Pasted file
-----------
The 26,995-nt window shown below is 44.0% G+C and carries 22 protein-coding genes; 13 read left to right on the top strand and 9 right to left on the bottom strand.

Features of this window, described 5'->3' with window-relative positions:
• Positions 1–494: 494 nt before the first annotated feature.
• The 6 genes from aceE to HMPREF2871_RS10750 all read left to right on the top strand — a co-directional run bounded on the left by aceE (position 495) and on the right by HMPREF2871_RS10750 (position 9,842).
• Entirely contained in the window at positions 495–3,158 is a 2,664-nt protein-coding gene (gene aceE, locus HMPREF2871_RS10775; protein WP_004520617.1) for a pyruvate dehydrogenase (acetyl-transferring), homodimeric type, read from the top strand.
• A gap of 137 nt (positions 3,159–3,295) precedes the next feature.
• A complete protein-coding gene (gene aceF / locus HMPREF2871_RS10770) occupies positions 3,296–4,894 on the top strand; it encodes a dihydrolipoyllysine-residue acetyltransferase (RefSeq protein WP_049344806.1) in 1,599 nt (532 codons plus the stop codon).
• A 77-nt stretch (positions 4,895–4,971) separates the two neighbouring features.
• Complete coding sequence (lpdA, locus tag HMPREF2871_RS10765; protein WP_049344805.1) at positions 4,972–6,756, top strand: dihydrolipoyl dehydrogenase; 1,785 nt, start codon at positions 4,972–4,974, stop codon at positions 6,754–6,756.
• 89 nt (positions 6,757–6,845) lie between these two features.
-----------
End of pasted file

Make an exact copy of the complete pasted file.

The 26,995-nt window shown below is 44.0% G+C and carries 22 protein-coding genes; 13 read left to right on the top strand and 9 right to left on the bottom strand.

Features of this window, described 5'->3' with window-relative positions:
• Positions 1–494: 494 nt before the first annotated feature.
• The 6 genes from aceE to HMPREF2871_RS10750 all read left to right on the top strand — a co-directional run bounded on the left by aceE (position 495) and on the right by HMPREF2871_RS10750 (position 9,842).
• Entirely contained in the window at positions 495–3,158 is a 2,664-nt protein-coding gene (gene aceE, locus HMPREF2871_RS10775; protein WP_004520617.1) for a pyruvate dehydrogenase (acetyl-transferring), homodimeric type, read from the top strand.
• A gap of 137 nt (positions 3,159–3,295) precedes the next feature.
• A complete protein-coding gene (gene aceF / locus HMPREF2871_RS10770) occupies positions 3,296–4,894 on the top strand; it encodes a dihydrolipoyllysine-residue acetyltransferase (RefSeq protein WP_049344806.1) in 1,599 nt (532 codons plus the stop codon).
• A 77-nt stretch (positions 4,895–4,971) separates the two neighbouring features.
• Complete coding sequence (lpdA, locus tag HMPREF2871_RS10765; protein WP_049344805.1) at positions 4,972–6,756, top strand: dihydrolipoyl dehydrogenase; 1,785 nt, start codon at positions 4,972–4,974, stop codon at positions 6,754–6,756.
• 89 nt (positions 6,757–6,845) lie between these two features.